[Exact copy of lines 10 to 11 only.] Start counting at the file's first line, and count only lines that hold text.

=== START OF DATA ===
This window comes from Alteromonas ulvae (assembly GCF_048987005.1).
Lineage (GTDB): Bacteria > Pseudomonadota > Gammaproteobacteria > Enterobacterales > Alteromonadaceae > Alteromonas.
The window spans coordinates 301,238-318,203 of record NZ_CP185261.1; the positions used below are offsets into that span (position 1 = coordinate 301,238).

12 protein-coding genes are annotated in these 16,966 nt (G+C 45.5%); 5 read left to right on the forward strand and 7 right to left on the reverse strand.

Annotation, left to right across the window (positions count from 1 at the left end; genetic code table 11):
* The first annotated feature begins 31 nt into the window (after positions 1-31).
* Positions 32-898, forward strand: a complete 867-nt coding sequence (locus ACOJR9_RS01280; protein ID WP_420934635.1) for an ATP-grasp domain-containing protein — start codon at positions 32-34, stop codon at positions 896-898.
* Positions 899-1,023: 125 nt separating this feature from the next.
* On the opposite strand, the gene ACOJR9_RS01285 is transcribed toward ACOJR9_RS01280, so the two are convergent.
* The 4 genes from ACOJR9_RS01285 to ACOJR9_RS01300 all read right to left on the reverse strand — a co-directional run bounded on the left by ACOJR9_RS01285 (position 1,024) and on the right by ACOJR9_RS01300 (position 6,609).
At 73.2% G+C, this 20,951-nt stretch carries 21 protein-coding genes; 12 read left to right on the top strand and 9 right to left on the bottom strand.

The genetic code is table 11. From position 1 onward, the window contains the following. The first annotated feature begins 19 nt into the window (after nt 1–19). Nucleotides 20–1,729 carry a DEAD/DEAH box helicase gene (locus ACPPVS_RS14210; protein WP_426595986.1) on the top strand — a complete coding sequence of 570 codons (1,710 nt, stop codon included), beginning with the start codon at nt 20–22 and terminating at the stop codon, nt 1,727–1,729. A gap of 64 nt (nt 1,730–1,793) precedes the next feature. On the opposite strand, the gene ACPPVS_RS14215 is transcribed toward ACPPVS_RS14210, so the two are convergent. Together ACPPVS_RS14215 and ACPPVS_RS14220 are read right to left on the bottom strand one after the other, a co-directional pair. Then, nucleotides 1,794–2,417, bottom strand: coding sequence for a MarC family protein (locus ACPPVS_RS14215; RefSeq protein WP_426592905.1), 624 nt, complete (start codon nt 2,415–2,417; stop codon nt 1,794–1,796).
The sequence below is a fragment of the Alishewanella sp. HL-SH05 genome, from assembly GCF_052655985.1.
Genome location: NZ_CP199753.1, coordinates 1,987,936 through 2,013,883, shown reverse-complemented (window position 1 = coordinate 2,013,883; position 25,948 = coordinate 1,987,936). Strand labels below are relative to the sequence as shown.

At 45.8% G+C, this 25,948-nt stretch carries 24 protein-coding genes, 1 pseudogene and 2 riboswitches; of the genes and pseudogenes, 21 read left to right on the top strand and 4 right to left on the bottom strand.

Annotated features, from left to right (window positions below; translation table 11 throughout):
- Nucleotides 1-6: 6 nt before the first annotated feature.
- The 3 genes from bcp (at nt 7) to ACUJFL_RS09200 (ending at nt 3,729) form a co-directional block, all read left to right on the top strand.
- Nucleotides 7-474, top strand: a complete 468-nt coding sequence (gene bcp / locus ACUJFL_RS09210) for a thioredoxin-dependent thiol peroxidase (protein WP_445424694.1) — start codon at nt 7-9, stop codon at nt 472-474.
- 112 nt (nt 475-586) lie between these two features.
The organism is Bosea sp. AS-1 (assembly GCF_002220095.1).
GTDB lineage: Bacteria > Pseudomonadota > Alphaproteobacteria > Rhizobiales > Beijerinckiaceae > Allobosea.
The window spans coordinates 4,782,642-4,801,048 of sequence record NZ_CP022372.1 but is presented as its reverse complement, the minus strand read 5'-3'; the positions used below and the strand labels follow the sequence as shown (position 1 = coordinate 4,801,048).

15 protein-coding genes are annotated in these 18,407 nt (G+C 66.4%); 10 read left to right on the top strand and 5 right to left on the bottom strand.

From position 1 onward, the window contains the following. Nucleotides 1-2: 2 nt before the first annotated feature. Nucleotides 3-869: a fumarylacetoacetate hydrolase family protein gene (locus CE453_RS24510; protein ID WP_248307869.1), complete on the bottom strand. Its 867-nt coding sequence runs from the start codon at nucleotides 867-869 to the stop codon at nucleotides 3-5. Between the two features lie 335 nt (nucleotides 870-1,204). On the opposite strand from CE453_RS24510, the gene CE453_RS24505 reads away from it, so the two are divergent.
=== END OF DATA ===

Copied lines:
* The 4 genes from ACOJR9_RS01285 to ACOJR9_RS01300 all read right to left on the reverse strand — a co-directional run bounded on the left by ACOJR9_RS01285 (position 1,024) and on the right by ACOJR9_RS01300 (position 6,609).
At 73.2% G+C, this 20,951-nt stretch carries 21 protein-coding genes; 12 read left to right on the top strand and 9 right to left on the bottom strand.